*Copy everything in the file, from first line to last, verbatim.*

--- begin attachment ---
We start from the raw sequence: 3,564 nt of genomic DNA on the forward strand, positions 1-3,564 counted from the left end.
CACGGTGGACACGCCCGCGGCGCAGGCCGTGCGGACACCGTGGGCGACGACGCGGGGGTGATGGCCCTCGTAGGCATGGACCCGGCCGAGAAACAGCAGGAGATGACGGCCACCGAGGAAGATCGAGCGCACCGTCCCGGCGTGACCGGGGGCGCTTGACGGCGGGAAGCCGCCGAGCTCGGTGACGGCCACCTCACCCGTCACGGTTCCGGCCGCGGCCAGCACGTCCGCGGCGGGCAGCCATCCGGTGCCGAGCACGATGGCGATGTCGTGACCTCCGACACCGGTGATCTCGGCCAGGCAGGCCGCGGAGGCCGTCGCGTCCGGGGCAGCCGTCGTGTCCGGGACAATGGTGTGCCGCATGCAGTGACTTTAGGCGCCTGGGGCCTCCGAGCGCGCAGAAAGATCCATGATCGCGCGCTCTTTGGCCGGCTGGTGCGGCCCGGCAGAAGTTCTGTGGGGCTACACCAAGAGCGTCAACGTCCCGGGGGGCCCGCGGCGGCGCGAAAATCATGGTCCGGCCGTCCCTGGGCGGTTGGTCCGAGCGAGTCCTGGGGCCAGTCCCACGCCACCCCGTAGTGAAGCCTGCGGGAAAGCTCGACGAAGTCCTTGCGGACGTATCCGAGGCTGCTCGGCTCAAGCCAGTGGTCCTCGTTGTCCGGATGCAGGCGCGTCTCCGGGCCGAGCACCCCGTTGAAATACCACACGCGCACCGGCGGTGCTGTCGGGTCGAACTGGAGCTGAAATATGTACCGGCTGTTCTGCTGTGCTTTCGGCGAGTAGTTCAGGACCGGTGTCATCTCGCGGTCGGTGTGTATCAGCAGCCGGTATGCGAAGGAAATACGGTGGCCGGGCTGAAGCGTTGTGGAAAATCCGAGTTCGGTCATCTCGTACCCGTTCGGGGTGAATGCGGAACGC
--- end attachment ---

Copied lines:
We start from the raw sequence: 3,564 nt of genomic DNA on the forward strand, positions 1-3,564 counted from the left end.
CACGGTGGACACGCCCGCGGCGCAGGCCGTGCGGACACCGTGGGCGACGACGCGGGGGTGATGGCCCTCGTAGGCATGGACCCGGCCGAGAAACAGCAGGAGATGACGGCCACCGAGGAAGATCGAGCGCACCGTCCCGGCGTGACCGGGGGCGCTTGACGGCGGGAAGCCGCCGAGCTCGGTGACGGCCACCTCACCCGTCACGGTTCCGGCCGCGGCCAGCACGTCCGCGGCGGGCAGCCATCCGGTGCCGAGCACGATGGCGATGTCGTGACCTCCGACACCGGTGATCTCGGCCAGGCAGGCCGCGGAGGCCGTCGCGTCCGGGGCAGCCGTCGTGTCCGGGACAATGGTGTGCCGCATGCAGTGACTTTAGGCGCCTGGGGCCTCCGAGCGCGCAGAAAGATCCATGATCGCGCGCTCTTTGGCCGGCTGGTGCGGCCCGGCAGAAGTTCTGTGGGGCTACACCAAGAGCGTCAACGTCCCGGGGGGCCCGCGGCGGCGCGAAAATCATGGTCCGGCCGTCCCTGGGCGGTTGGTCCGAGCGAGTCCTGGGGCCAGTCCCACGCCACCCCGTAGTGAAGCCTGCGGGAAAGCTCGACGAAGTCCTTGCGGACGTATCCGAGGCTGCTCGGCTCAAGCCAGTGGTCCTCGTTGTCCGGATGCAGGCGCGTCTCCGGGCCGAGCACCCCGTTGAAATACCACACGCGCACCGGCGGTGCTGTCGGGTCGAACTGGAGCTGAAATATGTACCGGCTGTTCTGCTGTGCTTTCGGCGAGTAGTTCAGGACCGGTGTCATCTCGCGGTCGGTGTGTATCAGCAGCCGGTATGCGAAGGAAATACGGTGGCCGGGCTGAAGCGTTGTGGAAAATCCGAGTTCGGTCATCTCGTACCCGTTCGGGGTGAATGCGGAACGC